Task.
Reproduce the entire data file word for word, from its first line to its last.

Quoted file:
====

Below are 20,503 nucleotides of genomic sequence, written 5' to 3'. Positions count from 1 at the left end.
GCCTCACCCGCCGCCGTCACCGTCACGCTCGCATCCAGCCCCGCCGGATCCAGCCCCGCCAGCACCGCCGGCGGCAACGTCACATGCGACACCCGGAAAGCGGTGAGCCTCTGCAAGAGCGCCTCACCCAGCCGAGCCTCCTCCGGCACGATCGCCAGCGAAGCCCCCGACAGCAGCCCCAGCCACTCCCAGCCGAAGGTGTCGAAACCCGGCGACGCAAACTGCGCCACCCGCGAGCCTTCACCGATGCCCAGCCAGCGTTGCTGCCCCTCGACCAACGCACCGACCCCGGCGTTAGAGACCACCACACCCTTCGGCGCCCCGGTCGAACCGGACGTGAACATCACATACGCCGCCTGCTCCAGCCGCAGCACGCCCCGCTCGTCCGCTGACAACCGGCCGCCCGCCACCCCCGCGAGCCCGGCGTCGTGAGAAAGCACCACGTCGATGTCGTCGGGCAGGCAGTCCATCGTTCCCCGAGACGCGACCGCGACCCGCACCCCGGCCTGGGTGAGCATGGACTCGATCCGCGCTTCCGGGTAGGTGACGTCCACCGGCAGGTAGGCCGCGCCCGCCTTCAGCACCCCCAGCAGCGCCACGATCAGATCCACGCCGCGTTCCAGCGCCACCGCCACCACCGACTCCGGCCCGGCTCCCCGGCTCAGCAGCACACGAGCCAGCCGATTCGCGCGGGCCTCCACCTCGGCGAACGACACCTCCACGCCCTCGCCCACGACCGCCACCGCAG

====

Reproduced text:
Below are 20,503 nucleotides of genomic sequence, written 5' to 3'. Positions count from 1 at the left end.
GCCTCACCCGCCGCCGTCACCGTCACGCTCGCATCCAGCCCCGCCGGATCCAGCCCCGCCAGCACCGCCGGCGGCAACGTCACATGCGACACCCGGAAAGCGGTGAGCCTCTGCAAGAGCGCCTCACCCAGCCGAGCCTCCTCCGGCACGATCGCCAGCGAAGCCCCCGACAGCAGCCCCAGCCACTCCCAGCCGAAGGTGTCGAAACCCGGCGACGCAAACTGCGCCACCCGCGAGCCTTCACCGATGCCCAGCCAGCGTTGCTGCCCCTCGACCAACGCACCGACCCCGGCGTTAGAGACCACCACACCCTTCGGCGCCCCGGTCGAACCGGACGTGAACATCACATACGCCGCCTGCTCCAGCCGCAGCACGCCCCGCTCGTCCGCTGACAACCGGCCGCCCGCCACCCCCGCGAGCCCGGCGTCGTGAGAAAGCACCACGTCGATGTCGTCGGGCAGGCAGTCCATCGTTCCCCGAGACGCGACCGCGACCCGCACCCCGGCCTGGGTGAGCATGGACTCGATCCGCGCTTCCGGGTAGGTGACGTCCACCGGCAGGTAGGCCGCGCCCGCCTTCAGCACCCCCAGCAGCGCCACGATCAGATCCACGCCGCGTTCCAGCGCCACCGCCACCACCGACTCCGGCCCGGCTCCCCGGCTCAGCAGCACACGAGCCAGCCGATTCGCGCGGGCCTCCACCTCGGCGAACGACACCTCCACGCCCTCGCCCACGACCGCCACCGCAG